(5) Do something. In cultivating a prosocial society, all the teaching and all the discussing is useless unless it leads to action. Pick a cause, join an action group, and protest, or organize, or lobby. Seek out models and imitate them. Do whatever you legitimately need to do to bring your cause to the attention of the authorities. At first, it may seem awkward but, through the well-studied process of incremental learning, it will get easier. [28]

 

Conclusion

 

The shoah, in all its horror, did not come into existence in a vacuum. It arose from specific historical circumstances. But it also arose as the result of specific social-psychological conditions that are inherent to all human society. To prevent another shoah-like event, we must study closely these social-psychological conditions in the laboratory and in history, and then draw conclusions about these conditions. Then, we must – at least so it seems to me – draw inferences about how to structure society and its institutions so that these conditions can be guided, indeed used, to create an environment in which illegitimate authority will be confronted and challenged, individually and as a group, and in which legitimate authority will encourage and sustain prosocial initiatives from those who follow authority. It is by analyzing and then by acting on the analysis to shape authority into a prosocial entity that we will be able to prevent another shoah.



[1] An abbreviated version of this talk was delivered at the United States Holocaust Memorial Museum in October 2008 as the Joseph and Rebecca Meyerhoff Annual Lecture. An audio recording of the lecture is available. I am indebted to the USHMM for permission to print this. Another version of it was delivered at the Kristallnacht commemoration in Toronto, Canada, on November 9, 2009.

[2] I have been associated with this great enterprise since 1982 when Elie Wiesel asked me to be one of the Special Advisors to the Chairman of the United States Holocaust Memorial Council.

[3] For many years I used the word “holocaust” to designate the destruction of European Jewry during the Second World War. I have since been persuaded that “holocaust” should not be used for two reasons: (1) It bears the additional meaning of ‘a whole burnt offering,’ which is certainly not the theological overtone to be sounded in this context. And (2), the destruction of European Jewry happened to Jews and, hence, it is they who should have the sad honor of naming this event with a Hebrew term. The word “shoah” has been used for a long time in Hebrew to denote the catastrophe to Jewry during World War II and has even been adopted by many non-Jews as the proper designation. I now adopt this usage and acknowledge my debt to Professor Jean Halpérin of Geneva and Fribourg for the insight. In addition, as a matter of theological and moral principle, I do not capitalize words like “führer,” “final solution,” “nazi,” etc.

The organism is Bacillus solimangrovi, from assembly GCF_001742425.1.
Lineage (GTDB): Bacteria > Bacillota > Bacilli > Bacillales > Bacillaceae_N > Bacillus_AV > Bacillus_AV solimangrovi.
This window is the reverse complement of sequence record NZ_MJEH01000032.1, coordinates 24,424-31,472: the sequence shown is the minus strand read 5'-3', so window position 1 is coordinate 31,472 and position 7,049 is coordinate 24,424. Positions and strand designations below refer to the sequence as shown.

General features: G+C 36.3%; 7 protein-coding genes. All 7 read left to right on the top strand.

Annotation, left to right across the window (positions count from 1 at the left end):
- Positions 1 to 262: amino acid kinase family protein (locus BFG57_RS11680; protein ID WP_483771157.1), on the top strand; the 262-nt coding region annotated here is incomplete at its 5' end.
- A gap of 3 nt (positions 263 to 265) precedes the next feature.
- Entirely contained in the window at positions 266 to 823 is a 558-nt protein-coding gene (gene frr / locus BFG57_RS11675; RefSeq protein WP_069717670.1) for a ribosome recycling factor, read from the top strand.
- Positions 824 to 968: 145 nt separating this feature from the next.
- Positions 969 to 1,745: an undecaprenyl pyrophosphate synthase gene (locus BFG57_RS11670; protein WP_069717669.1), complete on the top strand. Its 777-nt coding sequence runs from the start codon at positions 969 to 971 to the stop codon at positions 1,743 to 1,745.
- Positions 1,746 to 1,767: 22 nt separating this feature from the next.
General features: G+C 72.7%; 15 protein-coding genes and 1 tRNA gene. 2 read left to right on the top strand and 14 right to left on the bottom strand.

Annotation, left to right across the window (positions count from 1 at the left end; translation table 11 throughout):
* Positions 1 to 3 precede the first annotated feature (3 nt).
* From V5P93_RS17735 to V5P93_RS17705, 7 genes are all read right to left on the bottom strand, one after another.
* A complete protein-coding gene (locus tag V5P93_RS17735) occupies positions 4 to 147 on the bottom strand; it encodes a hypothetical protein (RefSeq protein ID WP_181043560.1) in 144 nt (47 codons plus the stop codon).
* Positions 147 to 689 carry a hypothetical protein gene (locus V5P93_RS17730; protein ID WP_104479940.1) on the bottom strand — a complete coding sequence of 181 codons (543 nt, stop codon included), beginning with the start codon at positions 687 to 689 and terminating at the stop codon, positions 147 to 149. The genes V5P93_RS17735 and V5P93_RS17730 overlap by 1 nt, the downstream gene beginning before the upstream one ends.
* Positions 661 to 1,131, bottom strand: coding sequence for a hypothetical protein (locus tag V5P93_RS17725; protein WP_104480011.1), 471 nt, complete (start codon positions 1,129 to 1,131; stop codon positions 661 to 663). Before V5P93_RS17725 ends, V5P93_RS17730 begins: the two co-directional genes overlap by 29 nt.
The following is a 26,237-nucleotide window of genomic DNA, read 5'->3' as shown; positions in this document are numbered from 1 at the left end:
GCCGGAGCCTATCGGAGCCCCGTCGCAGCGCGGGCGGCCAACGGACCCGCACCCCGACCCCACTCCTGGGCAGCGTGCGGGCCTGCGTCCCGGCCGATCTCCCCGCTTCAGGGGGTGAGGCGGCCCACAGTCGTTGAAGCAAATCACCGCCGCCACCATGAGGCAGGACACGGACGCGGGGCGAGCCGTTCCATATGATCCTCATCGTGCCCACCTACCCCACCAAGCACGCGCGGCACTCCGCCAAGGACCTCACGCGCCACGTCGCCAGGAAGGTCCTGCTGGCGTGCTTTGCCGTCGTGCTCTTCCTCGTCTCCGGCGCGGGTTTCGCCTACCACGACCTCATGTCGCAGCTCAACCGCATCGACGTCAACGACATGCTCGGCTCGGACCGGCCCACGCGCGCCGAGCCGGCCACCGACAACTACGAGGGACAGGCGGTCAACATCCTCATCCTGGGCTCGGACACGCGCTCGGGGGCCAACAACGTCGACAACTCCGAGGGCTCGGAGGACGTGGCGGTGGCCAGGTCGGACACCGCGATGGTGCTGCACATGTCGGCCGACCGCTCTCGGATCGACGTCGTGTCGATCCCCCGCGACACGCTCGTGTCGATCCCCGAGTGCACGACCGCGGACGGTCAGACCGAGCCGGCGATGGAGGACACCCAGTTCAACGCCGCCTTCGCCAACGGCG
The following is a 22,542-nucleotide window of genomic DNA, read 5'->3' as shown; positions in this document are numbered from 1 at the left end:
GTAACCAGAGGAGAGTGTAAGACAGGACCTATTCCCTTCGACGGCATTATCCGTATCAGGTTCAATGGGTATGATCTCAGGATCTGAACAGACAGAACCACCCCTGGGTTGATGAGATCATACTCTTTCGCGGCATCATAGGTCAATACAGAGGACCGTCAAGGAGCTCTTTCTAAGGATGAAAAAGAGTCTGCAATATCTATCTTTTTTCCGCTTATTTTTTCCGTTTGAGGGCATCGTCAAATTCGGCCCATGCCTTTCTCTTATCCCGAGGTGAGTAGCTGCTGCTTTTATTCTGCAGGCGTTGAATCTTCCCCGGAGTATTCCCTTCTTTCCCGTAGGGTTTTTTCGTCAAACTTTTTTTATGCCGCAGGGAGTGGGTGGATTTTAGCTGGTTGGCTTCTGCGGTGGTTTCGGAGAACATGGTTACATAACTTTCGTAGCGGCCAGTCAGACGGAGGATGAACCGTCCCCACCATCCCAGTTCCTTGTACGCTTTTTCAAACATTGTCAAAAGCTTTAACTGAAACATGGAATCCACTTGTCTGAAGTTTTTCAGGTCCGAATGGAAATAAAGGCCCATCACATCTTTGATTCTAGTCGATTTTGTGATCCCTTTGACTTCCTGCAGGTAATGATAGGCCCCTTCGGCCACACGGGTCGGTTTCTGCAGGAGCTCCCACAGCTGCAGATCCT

[4] For a fuller analysis of the issues presented here, see my  The Banality of Good and Evil: Moral Lessons from the Shoah and Jewish Tradition  (Washington, DC, Georgetown University Press:1999). This is now available also in French: La Banalité du Bien et du Mal (Le Cerf, Paris: 2009). See also the series of articles I have written on this subject; they are available on my website: http://www.js.emory.edu/BLUMENTHAL under “Articles.”

[5] S. Milgram, Obedience to Authority: An Experimental View   (New York, Harper and Row: 1974); also available as a film.

[6] Film, “In the Eye of the Storm” and later in a film, “A Class Divided”; the latter appeared as a book by W. Peters, A Class Divided Then and Now  (New Haven, Yale University Press: 1987).

[7] This is clear from “A Class Divided.” My students tell me that Ms. Elliot appeared on the Oprah Winfrey show with great success.

[8] One of the most astounding is the Stanford Prison experiment. See P. G. Zimbardo et al. “The Psychology of Imprisonment: Privation, Power, and Pathology,” Doing Unto Others,  ed. Z. Rubin (Englewood Cliffs, NJ, Prentice-Hall: 1974); available in slide presentation and, later, in a film, “Quiet Rage”; see also New York Times Magazine,  April 8, 1973.

[9] C. Browning, Ordinary Men: Reserve Police Battalion 101 and the Final Solution in Poland   (New York, Harper Collins: 1992). See also, idem., “Ordinary Germans or Ordinary Men,” Address and Response at the Inauguration of the Dorot Chair of Modern Jewish and Holocaust Studies,  ed. D. Blumenthal (Atlanta, GA, Emory University: 1994) 7-14.

[10] “Ordinary Germans or Ordinary Men,” 11; see also page 9 where he calls these men “grass roots” killers.

[11] It is now well-known that there is not one single case of a person put to death for refusing to kill Jews. See Browning, 170; E. Klee, et al., “The Good Old Days,” transl. D. Burnstone (New York, Free Press: 1988, 1991), 75-86, with 80 and 82 for Himmler’s verbal and written orders on the subject; and D. Kitterman, “Those Who Said, ‘No!’: Germans Who Refused to Execute Civilians during World War II,” German Studies Review,  9:2 (May 1988) 241-54. See Browning, 103, that those who resisted were yelled at but not disciplined.